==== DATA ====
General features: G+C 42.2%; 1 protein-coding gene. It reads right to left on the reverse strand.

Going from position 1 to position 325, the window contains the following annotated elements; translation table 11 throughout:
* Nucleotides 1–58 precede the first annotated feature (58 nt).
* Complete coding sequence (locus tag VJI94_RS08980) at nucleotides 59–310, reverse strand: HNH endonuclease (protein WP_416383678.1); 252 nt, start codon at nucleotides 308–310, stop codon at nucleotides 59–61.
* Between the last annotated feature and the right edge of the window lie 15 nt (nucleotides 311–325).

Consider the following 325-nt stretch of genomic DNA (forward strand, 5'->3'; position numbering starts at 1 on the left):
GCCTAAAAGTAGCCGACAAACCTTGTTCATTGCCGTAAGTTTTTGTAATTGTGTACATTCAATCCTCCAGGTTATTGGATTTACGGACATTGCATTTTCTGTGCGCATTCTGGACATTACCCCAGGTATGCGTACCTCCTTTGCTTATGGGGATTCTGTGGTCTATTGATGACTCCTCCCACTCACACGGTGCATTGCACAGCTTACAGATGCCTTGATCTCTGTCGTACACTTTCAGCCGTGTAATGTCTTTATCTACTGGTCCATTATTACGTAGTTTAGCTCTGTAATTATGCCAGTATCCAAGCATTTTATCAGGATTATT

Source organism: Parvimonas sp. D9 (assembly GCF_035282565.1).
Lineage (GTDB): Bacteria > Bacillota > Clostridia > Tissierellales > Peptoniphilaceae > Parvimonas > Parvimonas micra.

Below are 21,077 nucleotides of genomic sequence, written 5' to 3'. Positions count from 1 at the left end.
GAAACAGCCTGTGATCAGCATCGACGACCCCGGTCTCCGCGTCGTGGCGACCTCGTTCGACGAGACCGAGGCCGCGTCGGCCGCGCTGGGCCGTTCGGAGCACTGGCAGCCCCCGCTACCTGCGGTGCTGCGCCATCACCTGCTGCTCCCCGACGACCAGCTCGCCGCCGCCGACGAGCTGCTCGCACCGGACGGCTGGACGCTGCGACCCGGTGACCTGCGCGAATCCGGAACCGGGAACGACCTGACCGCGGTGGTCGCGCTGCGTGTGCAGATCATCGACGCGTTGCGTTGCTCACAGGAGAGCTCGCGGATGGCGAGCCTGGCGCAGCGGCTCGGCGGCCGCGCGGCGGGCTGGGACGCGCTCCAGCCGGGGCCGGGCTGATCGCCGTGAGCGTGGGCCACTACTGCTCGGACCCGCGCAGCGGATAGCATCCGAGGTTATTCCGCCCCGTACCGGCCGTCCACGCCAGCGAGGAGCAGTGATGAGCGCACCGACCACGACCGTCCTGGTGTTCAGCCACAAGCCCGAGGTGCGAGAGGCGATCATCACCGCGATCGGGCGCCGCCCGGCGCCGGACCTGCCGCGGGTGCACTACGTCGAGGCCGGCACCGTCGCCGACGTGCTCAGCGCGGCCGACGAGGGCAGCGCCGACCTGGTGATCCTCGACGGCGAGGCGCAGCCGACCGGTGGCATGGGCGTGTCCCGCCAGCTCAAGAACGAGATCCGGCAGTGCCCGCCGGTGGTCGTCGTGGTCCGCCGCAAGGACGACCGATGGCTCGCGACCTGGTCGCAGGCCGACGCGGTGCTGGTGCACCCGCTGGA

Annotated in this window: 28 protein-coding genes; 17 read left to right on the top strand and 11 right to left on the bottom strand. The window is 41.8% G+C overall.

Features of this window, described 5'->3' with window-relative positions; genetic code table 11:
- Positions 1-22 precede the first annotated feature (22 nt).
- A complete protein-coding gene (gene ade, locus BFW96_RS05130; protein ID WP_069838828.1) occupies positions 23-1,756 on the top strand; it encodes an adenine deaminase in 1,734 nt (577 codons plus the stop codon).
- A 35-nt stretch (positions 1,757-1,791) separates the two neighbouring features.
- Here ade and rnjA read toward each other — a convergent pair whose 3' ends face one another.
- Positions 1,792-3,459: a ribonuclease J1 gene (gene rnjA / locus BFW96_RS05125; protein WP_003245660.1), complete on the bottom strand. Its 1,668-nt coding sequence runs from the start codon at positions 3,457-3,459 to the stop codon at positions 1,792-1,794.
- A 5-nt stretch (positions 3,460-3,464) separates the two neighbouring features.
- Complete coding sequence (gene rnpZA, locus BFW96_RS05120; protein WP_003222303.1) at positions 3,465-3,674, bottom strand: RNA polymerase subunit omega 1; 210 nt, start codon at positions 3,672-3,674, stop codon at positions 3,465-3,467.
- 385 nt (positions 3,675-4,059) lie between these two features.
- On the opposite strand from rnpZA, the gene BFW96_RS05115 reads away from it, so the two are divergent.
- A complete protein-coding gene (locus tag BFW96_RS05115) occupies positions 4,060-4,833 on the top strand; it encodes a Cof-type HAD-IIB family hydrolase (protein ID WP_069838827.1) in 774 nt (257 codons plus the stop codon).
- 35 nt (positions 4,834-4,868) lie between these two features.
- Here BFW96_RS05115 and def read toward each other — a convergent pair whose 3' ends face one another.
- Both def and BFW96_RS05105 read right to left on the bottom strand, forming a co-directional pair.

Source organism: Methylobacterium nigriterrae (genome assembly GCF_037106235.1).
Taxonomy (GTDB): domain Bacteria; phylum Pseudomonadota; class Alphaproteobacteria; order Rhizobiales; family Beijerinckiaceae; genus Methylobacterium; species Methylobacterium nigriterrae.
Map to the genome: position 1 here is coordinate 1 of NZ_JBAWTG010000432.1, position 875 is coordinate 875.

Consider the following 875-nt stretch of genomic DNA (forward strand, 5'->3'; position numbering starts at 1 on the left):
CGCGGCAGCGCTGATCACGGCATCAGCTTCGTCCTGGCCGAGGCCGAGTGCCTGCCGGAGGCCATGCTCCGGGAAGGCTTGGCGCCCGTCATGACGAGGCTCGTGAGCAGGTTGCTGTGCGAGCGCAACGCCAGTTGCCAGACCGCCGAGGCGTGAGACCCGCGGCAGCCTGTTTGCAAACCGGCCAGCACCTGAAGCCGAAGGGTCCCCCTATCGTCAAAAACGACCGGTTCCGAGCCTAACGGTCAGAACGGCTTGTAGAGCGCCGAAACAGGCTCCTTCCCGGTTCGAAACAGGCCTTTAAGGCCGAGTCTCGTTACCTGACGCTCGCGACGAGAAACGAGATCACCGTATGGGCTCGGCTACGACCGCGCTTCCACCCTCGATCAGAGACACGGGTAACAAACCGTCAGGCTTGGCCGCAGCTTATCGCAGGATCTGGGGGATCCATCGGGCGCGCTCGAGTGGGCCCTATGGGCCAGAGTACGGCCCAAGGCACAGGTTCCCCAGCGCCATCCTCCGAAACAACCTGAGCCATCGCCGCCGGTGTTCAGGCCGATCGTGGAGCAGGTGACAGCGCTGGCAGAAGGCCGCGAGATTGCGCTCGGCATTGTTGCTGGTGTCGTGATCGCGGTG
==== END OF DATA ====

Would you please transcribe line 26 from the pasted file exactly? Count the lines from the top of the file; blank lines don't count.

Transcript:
- Both def and BFW96_RS05105 read right to left on the bottom strand, forming a co-directional pair.